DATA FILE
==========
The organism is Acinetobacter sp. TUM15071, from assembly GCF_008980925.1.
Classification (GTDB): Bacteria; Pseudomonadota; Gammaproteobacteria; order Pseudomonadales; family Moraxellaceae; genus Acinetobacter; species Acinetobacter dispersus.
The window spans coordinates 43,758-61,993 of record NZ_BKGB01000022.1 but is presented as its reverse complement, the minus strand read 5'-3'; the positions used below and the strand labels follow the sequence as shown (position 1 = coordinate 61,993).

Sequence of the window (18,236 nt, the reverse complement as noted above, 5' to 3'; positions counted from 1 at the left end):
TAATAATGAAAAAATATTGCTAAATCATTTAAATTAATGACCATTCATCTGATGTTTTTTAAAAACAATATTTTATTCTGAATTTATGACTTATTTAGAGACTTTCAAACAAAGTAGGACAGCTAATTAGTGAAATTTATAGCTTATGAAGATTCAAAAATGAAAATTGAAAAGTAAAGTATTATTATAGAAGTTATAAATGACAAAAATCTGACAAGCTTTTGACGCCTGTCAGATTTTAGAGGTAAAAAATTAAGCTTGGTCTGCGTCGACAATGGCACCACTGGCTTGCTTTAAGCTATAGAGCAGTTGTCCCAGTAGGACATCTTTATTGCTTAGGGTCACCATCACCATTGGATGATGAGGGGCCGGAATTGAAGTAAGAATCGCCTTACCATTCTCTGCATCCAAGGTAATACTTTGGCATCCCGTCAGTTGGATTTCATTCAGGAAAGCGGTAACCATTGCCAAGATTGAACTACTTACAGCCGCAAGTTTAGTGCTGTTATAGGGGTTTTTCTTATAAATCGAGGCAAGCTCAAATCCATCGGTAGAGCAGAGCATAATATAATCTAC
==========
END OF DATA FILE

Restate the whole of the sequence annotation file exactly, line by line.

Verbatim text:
The organism is Acinetobacter sp. TUM15071, from assembly GCF_008980925.1.
Classification (GTDB): Bacteria; Pseudomonadota; Gammaproteobacteria; order Pseudomonadales; family Moraxellaceae; genus Acinetobacter; species Acinetobacter dispersus.
The window spans coordinates 43,758-61,993 of record NZ_BKGB01000022.1 but is presented as its reverse complement, the minus strand read 5'-3'; the positions used below and the strand labels follow the sequence as shown (position 1 = coordinate 61,993).

Sequence of the window (18,236 nt, the reverse complement as noted above, 5' to 3'; positions counted from 1 at the left end):
TAATAATGAAAAAATATTGCTAAATCATTTAAATTAATGACCATTCATCTGATGTTTTTTAAAAACAATATTTTATTCTGAATTTATGACTTATTTAGAGACTTTCAAACAAAGTAGGACAGCTAATTAGTGAAATTTATAGCTTATGAAGATTCAAAAATGAAAATTGAAAAGTAAAGTATTATTATAGAAGTTATAAATGACAAAAATCTGACAAGCTTTTGACGCCTGTCAGATTTTAGAGGTAAAAAATTAAGCTTGGTCTGCGTCGACAATGGCACCACTGGCTTGCTTTAAGCTATAGAGCAGTTGTCCCAGTAGGACATCTTTATTGCTTAGGGTCACCATCACCATTGGATGATGAGGGGCCGGAATTGAAGTAAGAATCGCCTTACCATTCTCTGCATCCAAGGTAATACTTTGGCATCCCGTCAGTTGGATTTCATTCAGGAAAGCGGTAACCATTGCCAAGATTGAACTACTTACAGCCGCAAGTTTAGTGCTGTTATAGGGGTTTTTCTTATAAATCGAGGCAAGCTCAAATCCATCGGTAGAGCAGAGCATAATATAATCTAC